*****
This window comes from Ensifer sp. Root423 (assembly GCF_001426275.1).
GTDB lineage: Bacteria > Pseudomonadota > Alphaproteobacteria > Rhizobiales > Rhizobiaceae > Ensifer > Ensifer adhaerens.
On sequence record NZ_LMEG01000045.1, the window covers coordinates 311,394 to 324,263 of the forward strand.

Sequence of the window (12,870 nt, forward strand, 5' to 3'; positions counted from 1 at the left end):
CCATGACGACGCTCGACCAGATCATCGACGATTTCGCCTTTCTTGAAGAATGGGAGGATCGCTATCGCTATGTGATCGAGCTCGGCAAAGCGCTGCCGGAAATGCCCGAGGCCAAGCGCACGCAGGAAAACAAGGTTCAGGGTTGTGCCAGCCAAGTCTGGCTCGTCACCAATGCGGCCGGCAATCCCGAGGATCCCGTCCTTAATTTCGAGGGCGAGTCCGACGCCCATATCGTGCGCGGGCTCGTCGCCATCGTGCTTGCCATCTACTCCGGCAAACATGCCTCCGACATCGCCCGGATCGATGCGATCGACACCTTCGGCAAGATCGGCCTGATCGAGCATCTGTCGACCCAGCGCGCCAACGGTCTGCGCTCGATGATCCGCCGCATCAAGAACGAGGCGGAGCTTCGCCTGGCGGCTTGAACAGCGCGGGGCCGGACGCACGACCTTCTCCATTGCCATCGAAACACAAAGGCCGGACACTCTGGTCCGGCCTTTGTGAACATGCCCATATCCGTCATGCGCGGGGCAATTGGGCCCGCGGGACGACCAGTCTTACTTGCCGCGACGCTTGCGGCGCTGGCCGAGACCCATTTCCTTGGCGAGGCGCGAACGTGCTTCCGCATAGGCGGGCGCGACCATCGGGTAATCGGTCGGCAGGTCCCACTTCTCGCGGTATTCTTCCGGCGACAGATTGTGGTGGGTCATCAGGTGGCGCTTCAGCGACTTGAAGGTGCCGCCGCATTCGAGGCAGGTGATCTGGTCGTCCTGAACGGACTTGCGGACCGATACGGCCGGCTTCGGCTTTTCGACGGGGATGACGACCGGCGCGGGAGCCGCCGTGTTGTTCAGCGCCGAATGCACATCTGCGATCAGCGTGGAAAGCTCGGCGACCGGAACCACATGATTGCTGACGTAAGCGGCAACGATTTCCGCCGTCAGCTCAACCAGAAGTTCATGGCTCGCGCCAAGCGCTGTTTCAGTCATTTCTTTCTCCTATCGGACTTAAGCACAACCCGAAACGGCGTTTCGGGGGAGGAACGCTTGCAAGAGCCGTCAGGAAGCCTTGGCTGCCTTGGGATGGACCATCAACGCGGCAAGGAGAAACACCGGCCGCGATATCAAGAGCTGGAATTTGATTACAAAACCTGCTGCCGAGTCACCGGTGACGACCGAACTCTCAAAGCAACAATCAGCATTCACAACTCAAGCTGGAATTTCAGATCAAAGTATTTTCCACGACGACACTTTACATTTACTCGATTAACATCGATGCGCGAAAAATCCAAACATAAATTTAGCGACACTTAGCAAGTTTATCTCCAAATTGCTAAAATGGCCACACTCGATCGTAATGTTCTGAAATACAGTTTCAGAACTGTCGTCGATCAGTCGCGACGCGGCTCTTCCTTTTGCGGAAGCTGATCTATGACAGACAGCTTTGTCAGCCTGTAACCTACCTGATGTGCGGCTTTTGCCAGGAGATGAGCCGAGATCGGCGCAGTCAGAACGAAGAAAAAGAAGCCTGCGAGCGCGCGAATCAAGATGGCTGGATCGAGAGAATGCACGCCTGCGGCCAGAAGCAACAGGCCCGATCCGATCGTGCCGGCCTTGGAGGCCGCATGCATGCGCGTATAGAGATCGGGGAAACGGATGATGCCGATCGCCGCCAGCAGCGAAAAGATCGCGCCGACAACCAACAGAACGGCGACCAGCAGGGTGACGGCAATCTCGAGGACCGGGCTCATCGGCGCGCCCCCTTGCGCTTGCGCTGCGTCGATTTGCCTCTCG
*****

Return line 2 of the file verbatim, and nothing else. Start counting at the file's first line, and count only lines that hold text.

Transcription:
GTDB lineage: Bacteria > Pseudomonadota > Alphaproteobacteria > Rhizobiales > Rhizobiaceae > Ensifer > Ensifer adhaerens.